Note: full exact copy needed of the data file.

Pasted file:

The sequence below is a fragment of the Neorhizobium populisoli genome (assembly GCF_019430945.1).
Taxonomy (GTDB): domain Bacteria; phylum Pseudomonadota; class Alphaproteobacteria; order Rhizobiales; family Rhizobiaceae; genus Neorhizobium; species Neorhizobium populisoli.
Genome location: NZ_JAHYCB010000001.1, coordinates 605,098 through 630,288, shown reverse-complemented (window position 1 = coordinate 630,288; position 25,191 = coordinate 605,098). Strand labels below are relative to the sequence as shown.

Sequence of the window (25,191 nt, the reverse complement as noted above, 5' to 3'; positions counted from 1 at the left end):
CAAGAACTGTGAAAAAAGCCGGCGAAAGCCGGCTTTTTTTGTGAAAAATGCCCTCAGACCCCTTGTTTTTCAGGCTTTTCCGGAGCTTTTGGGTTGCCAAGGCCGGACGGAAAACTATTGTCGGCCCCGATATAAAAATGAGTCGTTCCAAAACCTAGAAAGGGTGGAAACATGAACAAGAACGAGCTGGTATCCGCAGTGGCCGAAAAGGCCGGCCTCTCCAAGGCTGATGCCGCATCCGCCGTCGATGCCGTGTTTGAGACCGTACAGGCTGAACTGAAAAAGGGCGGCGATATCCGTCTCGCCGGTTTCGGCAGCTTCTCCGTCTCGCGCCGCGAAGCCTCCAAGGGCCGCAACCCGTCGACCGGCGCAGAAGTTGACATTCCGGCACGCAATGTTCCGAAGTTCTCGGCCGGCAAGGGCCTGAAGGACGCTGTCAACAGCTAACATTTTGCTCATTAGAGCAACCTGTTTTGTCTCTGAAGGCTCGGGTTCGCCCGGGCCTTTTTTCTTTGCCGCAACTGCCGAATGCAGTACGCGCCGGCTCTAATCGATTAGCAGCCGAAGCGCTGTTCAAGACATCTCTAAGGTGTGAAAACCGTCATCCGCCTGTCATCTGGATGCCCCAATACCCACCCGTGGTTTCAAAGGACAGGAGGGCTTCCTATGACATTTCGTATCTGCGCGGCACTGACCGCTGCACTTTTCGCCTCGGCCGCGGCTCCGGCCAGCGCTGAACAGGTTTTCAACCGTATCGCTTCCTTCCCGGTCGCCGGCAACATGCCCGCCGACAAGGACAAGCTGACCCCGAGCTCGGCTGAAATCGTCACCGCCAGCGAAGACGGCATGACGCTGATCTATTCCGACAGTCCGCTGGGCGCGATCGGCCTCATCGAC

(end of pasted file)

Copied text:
The sequence below is a fragment of the Neorhizobium populisoli genome (assembly GCF_019430945.1).
Taxonomy (GTDB): domain Bacteria; phylum Pseudomonadota; class Alphaproteobacteria; order Rhizobiales; family Rhizobiaceae; genus Neorhizobium; species Neorhizobium populisoli.
Genome location: NZ_JAHYCB010000001.1, coordinates 605,098 through 630,288, shown reverse-complemented (window position 1 = coordinate 630,288; position 25,191 = coordinate 605,098). Strand labels below are relative to the sequence as shown.

Sequence of the window (25,191 nt, the reverse complement as noted above, 5' to 3'; positions counted from 1 at the left end):
CAAGAACTGTGAAAAAAGCCGGCGAAAGCCGGCTTTTTTTGTGAAAAATGCCCTCAGACCCCTTGTTTTTCAGGCTTTTCCGGAGCTTTTGGGTTGCCAAGGCCGGACGGAAAACTATTGTCGGCCCCGATATAAAAATGAGTCGTTCCAAAACCTAGAAAGGGTGGAAACATGAACAAGAACGAGCTGGTATCCGCAGTGGCCGAAAAGGCCGGCCTCTCCAAGGCTGATGCCGCATCCGCCGTCGATGCCGTGTTTGAGACCGTACAGGCTGAACTGAAAAAGGGCGGCGATATCCGTCTCGCCGGTTTCGGCAGCTTCTCCGTCTCGCGCCGCGAAGCCTCCAAGGGCCGCAACCCGTCGACCGGCGCAGAAGTTGACATTCCGGCACGCAATGTTCCGAAGTTCTCGGCCGGCAAGGGCCTGAAGGACGCTGTCAACAGCTAACATTTTGCTCATTAGAGCAACCTGTTTTGTCTCTGAAGGCTCGGGTTCGCCCGGGCCTTTTTTCTTTGCCGCAACTGCCGAATGCAGTACGCGCCGGCTCTAATCGATTAGCAGCCGAAGCGCTGTTCAAGACATCTCTAAGGTGTGAAAACCGTCATCCGCCTGTCATCTGGATGCCCCAATACCCACCCGTGGTTTCAAAGGACAGGAGGGCTTCCTATGACATTTCGTATCTGCGCGGCACTGACCGCTGCACTTTTCGCCTCGGCCGCGGCTCCGGCCAGCGCTGAACAGGTTTTCAACCGTATCGCTTCCTTCCCGGTCGCCGGCAACATGCCCGCCGACAAGGACAAGCTGACCCCGAGCTCGGCTGAAATCGTCACCGCCAGCGAAGACGGCATGACGCTGATCTATTCCGACAGTCCGCTGGGCGCGATCGGCCTCATCGAC